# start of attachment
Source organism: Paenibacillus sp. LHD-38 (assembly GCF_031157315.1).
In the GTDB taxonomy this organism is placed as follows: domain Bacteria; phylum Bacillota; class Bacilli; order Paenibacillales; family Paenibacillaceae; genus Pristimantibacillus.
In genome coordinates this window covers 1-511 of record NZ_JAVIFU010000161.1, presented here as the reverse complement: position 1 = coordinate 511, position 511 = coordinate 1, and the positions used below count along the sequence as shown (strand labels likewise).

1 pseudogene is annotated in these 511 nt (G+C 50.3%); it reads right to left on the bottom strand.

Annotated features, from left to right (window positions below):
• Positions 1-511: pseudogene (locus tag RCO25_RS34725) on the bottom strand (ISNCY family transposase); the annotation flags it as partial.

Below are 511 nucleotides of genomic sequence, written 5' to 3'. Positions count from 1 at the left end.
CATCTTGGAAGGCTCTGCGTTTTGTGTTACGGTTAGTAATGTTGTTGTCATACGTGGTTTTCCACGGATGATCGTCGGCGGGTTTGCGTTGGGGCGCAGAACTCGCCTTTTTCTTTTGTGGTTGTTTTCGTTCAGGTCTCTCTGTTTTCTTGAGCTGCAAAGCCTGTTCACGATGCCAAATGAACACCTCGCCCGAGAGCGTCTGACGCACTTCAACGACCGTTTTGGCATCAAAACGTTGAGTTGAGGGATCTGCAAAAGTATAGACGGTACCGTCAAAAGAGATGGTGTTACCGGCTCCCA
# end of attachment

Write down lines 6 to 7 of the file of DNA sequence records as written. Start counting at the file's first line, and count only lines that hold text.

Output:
• Positions 1-511: pseudogene (locus tag RCO25_RS34725) on the bottom strand (ISNCY family transposase); the annotation flags it as partial.

Below are 511 nucleotides of genomic sequence, written 5' to 3'. Positions count from 1 at the left end.